Thank you for visiting this page. If you are planning a homebirth or are a concerned family member or friend you will find answers to most, if not all, of your questions here. Families that have chosen homebirth are oftentimes overwhelmed by the many questions they receive about their choice. Consider that you are not the only one asking them these questions and they may be left feeling defensive and unsupported. Thank you for taking this time to learn about homebirth. If your question(s) are not answered here please connect with me directly and I would be delighted to speak with you.

What is Homebirth?

Evidenced Based Birth explains who chooses homebirth, the parameters for safety, and some statistics with plenty of links. 

Homebirth safety:

Planned home birth: benefits, risks, and opportunities

Outcomes of planned home birth with registered midwife versus planned hospital birth with midwife or physician 

A new era of home birth research - Science and Sensibility

American College of Obstetricians and Gynecologists has an opinion: “…proportionately more home births are attended by midwives than planned hospital births, and randomized trials show that midwife-led care is associated with fewer intrapartum interventions.”

Comparing the odds of postpartum hemorrhage in planned home birth against planned hospital birth: results of an observational study of over 500,000 maternities in the UK

ACOG may deem the hospital the safest place to have a baby yet they fail to support their claim.

New Home birth study for the MANA Statistics Dataset shows that planned home birth with skilled midwives is safe for low-risk pregnancies. 


Different states have different requirements.  Even if a midwife is Certified by NARM the state, such as California, may require a separate license.  I am both a Certified Professional Midwife as well as a Licensed Midwife.

Types of midwives : Certified Professional Midwife, Certified Nurse-Midwife, Traditional Midwife

California State Medical Board Licensed Midwife 

What supplies do Midwives carry?

Although each midwife will have slight variations most all will carry the following: 

  • Doppler and Fetoscope to monitor baby 

  • Sphygmomanometer (blood pressure cuff) 

  • Stethoscope 

  • Hemoglobinometer (checks iron level in blood)

  • Thermometer

  • Sterile instruments

  • Topical and injectable anesthetics for suturing

  •   Homeopathic remedies and herbal remedies

  • Medications for hemorrhaging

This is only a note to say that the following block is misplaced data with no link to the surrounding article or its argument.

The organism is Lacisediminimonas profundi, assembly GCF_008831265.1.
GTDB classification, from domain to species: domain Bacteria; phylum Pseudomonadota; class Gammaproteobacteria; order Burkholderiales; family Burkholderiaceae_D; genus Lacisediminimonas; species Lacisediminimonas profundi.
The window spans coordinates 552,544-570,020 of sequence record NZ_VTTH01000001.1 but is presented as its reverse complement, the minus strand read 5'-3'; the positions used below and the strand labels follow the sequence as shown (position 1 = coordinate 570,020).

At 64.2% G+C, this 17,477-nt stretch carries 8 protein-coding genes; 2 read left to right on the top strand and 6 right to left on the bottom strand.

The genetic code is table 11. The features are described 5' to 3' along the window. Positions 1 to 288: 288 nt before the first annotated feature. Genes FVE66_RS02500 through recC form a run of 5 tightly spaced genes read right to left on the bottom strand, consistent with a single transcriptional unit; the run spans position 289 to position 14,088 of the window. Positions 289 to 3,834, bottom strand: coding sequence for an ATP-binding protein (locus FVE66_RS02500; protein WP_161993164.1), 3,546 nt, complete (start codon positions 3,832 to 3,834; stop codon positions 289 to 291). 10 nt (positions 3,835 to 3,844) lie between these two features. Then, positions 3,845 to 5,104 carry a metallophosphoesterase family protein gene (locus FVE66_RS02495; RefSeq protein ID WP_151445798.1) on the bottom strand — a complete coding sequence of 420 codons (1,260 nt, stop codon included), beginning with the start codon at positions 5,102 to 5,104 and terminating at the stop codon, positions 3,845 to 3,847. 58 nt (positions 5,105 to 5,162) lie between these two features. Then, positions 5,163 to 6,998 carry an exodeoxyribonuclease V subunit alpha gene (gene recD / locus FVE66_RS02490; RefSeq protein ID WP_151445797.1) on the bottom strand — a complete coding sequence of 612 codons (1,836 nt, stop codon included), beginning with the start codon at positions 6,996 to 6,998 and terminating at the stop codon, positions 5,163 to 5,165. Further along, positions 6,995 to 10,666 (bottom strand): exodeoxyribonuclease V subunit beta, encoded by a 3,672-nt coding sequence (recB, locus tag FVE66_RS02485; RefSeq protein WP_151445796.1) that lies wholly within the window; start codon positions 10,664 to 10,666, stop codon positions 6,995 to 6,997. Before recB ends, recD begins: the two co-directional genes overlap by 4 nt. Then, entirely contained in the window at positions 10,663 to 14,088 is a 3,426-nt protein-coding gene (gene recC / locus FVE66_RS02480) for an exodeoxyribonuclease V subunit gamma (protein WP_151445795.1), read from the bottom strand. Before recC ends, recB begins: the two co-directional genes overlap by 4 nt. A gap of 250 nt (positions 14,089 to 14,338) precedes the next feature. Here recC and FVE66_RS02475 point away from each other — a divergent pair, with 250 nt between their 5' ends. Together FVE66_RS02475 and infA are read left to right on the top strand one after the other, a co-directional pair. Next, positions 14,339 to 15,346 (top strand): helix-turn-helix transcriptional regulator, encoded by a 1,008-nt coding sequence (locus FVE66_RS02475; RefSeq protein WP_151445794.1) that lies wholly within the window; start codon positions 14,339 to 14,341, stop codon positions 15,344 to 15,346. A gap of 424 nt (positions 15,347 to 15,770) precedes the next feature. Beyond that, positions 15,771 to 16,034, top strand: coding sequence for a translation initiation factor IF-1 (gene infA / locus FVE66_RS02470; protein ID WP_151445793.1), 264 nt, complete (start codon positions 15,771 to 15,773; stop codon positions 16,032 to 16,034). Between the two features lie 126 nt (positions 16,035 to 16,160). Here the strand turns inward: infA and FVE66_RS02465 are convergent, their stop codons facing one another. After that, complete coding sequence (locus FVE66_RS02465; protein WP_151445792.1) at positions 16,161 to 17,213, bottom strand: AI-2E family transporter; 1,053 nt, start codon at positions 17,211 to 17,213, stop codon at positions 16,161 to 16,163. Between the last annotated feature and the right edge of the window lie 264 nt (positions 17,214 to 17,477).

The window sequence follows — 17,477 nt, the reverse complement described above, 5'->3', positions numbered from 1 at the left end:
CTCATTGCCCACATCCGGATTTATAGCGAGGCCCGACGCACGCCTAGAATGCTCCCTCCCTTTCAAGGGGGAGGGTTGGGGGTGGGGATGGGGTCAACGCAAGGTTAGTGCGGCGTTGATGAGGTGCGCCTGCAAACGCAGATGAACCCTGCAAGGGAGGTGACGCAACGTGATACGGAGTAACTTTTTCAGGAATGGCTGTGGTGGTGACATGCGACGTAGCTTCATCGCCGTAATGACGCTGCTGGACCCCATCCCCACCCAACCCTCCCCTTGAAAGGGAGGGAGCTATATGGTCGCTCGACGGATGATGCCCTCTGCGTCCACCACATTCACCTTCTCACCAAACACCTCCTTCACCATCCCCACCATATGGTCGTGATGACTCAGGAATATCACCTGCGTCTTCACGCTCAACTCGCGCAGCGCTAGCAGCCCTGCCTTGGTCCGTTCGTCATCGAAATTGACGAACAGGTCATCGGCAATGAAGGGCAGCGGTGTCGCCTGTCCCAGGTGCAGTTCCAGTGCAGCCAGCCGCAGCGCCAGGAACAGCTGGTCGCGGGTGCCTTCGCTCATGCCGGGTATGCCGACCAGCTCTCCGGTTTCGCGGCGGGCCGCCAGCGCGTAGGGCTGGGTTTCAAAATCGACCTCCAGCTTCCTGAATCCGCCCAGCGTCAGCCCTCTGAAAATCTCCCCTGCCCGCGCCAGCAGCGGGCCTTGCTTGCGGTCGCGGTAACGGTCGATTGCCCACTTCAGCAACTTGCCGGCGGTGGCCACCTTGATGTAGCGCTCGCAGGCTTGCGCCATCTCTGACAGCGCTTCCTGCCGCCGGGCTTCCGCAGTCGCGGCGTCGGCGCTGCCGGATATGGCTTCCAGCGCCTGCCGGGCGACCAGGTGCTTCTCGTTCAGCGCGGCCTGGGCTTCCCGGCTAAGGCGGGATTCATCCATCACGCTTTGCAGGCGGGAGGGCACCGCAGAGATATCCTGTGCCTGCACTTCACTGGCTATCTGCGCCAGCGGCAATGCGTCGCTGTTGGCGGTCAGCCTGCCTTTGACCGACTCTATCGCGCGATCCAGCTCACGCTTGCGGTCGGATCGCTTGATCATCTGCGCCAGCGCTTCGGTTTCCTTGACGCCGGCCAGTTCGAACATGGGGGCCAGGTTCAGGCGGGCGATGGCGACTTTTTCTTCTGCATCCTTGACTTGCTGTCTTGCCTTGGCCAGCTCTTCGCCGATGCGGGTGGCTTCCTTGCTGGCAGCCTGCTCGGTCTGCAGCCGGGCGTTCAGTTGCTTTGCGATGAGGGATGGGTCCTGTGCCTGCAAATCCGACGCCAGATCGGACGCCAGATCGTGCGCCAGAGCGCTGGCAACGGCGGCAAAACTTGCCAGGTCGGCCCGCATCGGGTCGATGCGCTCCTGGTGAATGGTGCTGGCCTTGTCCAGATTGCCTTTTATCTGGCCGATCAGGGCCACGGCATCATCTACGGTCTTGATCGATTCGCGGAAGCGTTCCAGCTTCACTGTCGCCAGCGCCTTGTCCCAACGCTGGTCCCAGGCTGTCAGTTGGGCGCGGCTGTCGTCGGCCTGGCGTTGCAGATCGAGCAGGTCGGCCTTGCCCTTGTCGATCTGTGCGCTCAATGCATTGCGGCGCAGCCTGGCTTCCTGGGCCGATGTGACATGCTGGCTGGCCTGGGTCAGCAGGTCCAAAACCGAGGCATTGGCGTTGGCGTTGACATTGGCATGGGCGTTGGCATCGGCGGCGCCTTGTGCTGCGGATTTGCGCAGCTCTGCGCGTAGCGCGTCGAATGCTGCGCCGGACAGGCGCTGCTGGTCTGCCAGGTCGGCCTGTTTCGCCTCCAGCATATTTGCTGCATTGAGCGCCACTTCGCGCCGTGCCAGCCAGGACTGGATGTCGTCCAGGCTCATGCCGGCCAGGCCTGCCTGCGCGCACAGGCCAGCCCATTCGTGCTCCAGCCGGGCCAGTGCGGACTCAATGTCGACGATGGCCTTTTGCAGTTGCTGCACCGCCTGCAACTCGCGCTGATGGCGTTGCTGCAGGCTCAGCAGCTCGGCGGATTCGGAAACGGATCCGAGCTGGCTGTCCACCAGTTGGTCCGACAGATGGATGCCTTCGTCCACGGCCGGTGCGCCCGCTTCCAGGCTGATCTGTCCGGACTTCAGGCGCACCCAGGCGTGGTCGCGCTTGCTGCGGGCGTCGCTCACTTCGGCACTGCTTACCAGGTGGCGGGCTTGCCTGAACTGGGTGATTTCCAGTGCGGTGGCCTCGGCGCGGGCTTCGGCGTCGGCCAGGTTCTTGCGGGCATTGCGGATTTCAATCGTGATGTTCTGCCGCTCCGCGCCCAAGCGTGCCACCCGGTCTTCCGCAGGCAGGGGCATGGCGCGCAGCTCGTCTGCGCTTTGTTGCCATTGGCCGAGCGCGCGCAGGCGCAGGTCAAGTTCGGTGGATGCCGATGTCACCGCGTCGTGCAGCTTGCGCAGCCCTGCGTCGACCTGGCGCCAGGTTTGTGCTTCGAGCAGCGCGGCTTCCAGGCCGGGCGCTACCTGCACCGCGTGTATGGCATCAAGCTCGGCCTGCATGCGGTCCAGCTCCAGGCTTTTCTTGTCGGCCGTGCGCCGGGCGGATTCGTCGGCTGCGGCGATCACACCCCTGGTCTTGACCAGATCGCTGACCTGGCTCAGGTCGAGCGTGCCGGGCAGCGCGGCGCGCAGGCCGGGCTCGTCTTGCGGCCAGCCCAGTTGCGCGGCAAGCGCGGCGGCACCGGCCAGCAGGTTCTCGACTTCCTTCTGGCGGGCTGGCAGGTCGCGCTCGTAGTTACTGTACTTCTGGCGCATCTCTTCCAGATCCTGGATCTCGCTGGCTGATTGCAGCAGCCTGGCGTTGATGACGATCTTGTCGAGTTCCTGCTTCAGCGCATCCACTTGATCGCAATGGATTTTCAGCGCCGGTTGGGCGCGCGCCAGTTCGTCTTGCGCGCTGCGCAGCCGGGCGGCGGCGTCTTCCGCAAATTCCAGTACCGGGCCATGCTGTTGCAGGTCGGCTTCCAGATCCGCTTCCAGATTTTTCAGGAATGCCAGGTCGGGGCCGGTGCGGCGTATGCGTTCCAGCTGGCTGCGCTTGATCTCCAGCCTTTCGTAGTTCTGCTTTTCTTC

• Oxygen tank

  • Resuscitation bag/masks

  • Suction device for baby for mucous,

  • Vitamin K (injectable/oral) 

  • Erythromycin eye ointment 

I also carry a Rebozo, a Kaya birth stool, a blow up neck pillow, knee pad, TENS machine, flashlights, light for the birth pool, and other miscellaneous items.  Many midwives have their clients purchase a Birth Kit that includes items such as gloves, pads, maternity pads, cord care items, trash bags, fish net, and other varying products. I provide a custom assembled Birth Kit for each family.

Reasons to transport:

The number one reason we transport to the hospital is when labors are taking very long and there is a need for pain relief, more common amongst first time birthers. Emergency transports are very rare and should one be necessitated I travel with my family and stay until the birth of baby, if possible.

A full description of various reasons we may transport

Study on hospital transports

Doula's thought on transferring to the hospital 

“We believe that collaboration within an integrated maternity care system is essential for optimal mother-baby outcomes. All women and families planning a home or birth center birth have a right to respectful, safe, and seamless consultation, referral, transport and transfer of care when necessary. When ongoing inter-professional dialogue and cooperation occur, everyone benefits.”

Best Practice Guidelines: Transfer from Planned Home Birth to Hospital 


Regarding Waterbirth

Barbara Harper is my mentor, friend and the founder of Waterbirth International. She is a Waterbirth expert and has spent her life gathering the published research on Waterbirth, studying it and interpreting the results. Here are some helpful link to some of the research:

Birth, Bath, and Beyond: The Science and Safety of Water Immersion During Labor and Birth - Barbara Harper

Neonatal Outcomes of Waterbirth

The Effect of Waterbirth on Neonatal Mortality and Morbidity

ACNM Hydrotherapy During Labor and Birth, April-2014

Pregnant Pause – Midwife Delivers 50 Years Experience

Cochrane – Immersion in Water in Labour and Birth (Review)

Reevaluating Waterbirth Temperature Guidelines

What prevents baby from taking a breath while being born in water? This link has other common questions people have about Waterbirth in general.